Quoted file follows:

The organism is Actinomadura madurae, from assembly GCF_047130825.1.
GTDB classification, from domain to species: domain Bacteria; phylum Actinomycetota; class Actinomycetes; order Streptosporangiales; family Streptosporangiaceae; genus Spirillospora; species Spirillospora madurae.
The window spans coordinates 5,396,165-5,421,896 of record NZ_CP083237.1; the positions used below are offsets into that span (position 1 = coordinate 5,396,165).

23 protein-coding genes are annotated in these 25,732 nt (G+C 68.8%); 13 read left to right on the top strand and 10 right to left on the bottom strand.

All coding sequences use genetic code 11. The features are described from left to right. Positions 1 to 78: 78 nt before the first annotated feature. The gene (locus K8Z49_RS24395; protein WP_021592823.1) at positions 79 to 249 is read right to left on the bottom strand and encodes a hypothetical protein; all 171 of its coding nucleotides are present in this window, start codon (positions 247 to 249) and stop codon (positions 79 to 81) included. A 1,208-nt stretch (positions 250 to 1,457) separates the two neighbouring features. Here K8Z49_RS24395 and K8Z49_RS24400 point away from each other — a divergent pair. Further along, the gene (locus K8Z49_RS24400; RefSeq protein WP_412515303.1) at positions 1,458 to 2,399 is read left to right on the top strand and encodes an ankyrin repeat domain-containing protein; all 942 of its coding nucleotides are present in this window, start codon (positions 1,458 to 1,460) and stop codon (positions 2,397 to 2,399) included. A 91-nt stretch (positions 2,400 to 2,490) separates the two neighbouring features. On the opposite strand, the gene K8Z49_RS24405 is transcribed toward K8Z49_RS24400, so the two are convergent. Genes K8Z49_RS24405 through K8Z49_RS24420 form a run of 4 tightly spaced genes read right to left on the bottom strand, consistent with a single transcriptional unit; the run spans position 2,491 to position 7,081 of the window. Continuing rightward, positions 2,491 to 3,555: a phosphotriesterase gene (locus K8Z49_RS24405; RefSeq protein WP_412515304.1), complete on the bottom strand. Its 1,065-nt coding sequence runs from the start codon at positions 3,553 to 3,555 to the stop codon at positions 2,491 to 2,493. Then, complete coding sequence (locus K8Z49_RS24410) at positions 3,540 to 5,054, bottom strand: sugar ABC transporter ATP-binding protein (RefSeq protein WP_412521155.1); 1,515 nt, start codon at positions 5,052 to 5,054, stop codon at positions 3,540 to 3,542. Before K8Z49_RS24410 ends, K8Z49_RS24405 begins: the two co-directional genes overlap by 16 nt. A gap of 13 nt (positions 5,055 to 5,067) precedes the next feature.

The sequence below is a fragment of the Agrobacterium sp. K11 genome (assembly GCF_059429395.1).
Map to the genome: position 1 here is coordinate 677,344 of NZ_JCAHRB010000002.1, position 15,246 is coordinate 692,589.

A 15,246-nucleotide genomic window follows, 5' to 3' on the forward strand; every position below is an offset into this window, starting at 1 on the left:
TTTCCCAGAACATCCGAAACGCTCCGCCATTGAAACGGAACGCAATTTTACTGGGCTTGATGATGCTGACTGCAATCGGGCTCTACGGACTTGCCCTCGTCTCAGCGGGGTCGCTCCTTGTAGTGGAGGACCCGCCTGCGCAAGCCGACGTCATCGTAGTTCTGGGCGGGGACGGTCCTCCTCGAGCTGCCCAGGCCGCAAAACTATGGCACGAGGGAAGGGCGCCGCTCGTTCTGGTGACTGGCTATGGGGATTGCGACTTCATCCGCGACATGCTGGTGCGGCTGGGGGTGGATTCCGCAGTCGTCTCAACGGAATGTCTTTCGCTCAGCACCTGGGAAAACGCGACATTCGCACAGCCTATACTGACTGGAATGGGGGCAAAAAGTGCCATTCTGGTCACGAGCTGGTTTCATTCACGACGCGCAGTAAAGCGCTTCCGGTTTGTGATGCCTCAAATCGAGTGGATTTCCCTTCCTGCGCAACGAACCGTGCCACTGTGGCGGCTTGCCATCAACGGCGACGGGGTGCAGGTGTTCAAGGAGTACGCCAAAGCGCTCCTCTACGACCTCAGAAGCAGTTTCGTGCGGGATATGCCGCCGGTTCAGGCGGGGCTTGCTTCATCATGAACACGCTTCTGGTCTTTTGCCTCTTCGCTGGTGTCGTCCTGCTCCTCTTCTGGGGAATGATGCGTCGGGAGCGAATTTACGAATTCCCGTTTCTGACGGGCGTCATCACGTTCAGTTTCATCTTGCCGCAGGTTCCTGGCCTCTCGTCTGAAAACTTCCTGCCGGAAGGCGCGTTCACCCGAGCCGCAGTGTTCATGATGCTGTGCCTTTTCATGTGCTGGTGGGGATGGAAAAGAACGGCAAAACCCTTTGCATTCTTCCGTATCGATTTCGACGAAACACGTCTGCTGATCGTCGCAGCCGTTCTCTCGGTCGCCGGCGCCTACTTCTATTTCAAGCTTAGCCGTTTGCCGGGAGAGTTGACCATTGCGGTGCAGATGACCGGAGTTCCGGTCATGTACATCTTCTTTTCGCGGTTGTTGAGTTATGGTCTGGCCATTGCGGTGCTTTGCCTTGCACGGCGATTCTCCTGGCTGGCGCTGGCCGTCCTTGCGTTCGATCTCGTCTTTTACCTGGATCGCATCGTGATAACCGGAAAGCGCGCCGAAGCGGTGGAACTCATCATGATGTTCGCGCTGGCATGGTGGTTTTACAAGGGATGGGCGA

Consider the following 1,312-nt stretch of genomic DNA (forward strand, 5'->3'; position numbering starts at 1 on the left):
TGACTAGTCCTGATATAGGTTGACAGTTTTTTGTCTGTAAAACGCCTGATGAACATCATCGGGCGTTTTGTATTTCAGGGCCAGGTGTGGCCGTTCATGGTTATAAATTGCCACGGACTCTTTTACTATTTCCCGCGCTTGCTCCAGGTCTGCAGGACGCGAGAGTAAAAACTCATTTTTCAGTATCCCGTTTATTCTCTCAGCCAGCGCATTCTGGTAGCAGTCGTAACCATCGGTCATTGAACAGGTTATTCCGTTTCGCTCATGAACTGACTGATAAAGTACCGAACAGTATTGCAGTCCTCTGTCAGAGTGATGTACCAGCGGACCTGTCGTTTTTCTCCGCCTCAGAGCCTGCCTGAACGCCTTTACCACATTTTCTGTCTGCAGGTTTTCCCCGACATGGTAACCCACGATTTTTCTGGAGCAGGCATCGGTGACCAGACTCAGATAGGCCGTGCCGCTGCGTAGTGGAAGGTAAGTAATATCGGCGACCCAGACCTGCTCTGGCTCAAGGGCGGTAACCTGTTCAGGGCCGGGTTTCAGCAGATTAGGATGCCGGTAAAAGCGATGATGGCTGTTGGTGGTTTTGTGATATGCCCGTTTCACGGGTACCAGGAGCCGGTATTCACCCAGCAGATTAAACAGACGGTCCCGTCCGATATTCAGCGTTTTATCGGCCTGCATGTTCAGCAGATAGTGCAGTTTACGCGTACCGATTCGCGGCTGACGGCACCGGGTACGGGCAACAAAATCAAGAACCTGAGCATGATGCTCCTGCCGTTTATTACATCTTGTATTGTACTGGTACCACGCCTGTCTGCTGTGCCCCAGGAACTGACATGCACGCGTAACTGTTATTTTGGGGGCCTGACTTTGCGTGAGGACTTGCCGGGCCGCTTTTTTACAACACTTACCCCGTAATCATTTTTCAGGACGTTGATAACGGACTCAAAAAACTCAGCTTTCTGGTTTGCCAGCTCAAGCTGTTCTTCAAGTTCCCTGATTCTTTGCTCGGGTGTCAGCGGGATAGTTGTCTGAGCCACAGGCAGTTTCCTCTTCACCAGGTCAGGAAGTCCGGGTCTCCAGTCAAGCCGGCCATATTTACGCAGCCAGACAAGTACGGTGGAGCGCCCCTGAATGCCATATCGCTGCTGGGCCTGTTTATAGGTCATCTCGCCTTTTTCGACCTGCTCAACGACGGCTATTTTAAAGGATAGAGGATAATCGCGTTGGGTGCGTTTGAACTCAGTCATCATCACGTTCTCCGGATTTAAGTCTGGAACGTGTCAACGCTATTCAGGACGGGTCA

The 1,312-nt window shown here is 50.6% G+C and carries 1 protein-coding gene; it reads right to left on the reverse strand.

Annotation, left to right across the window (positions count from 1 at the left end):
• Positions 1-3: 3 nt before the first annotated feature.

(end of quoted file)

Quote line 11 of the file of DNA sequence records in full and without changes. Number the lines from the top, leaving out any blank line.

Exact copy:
TGACTAGTCCTGATATAGGTTGACAGTTTTTTGTCTGTAAAACGCCTGATGAACATCATCGGGCGTTTTGTATTTCAGGGCCAGGTGTGGCCGTTCATGGTTATAAATTGCCACGGACTCTTTTACTATTTCCCGCGCTTGCTCCAGGTCTGCAGGACGCGAGAGTAAAAACTCATTTTTCAGTATCCCGTTTATTCTCTCAGCCAGCGCATTCTGGTAGCAGTCGTAACCATCGGTCATTGAACAGGTTATTCCGTTTCGCTCATGAACTGACTGATAAAGTACCGAACAGTATTGCAGTCCTCTGTCAGAGTGATGTACCAGCGGACCTGTCGTTTTTCTCCGCCTCAGAGCCTGCCTGAACGCCTTTACCACATTTTCTGTCTGCAGGTTTTCCCCGACATGGTAACCCACGATTTTTCTGGAGCAGGCATCGGTGACCAGACTCAGATAGGCCGTGCCGCTGCGTAGTGGAAGGTAAGTAATATCGGCGACCCAGACCTGCTCTGGCTCAAGGGCGGTAACCTGTTCAGGGCCGGGTTTCAGCAGATTAGGATGCCGGTAAAAGCGATGATGGCTGTTGGTGGTTTTGTGATATGCCCGTTTCACGGGTACCAGGAGCCGGTATTCACCCAGCAGATTAAACAGACGGTCCCGTCCGATATTCAGCGTTTTATCGGCCTGCATGTTCAGCAGATAGTGCAGTTTACGCGTACCGATTCGCGGCTGACGGCACCGGGTACGGGCAACAAAATCAAGAACCTGAGCATGATGCTCCTGCCGTTTATTACATCTTGTATTGTACTGGTACCACGCCTGTCTGCTGTGCCCCAGGAACTGACATGCACGCGTAACTGTTATTTTGGGGGCCTGACTTTGCGTGAGGACTTGCCGGGCCGCTTTTTTACAACACTTACCCCGTAATCATTTTTCAGGACGTTGATAACGGACTCAAAAAACTCAGCTTTCTGGTTTGCCAGCTCAAGCTGTTCTTCAAGTTCCCTGATTCTTTGCTCGGGTGTCAGCGGGATAGTTGTCTGAGCCACAGGCAGTTTCCTCTTCACCAGGTCAGGAAGTCCGGGTCTCCAGTCAAGCCGGCCATATTTACGCAGCCAGACAAGTACGGTGGAGCGCCCCTGAATGCCATATCGCTGCTGGGCCTGTTTATAGGTCATCTCGCCTTTTTCGACCTGCTCAACGACGGCTATTTTAAAGGATAGAGGATAATCGCGTTGGGTGCGTTTGAACTCAGTCATCATCACGTTCTCCGGATTTAAGTCTGGAACGTGTCAACGCTATTCAGGACGGGTCA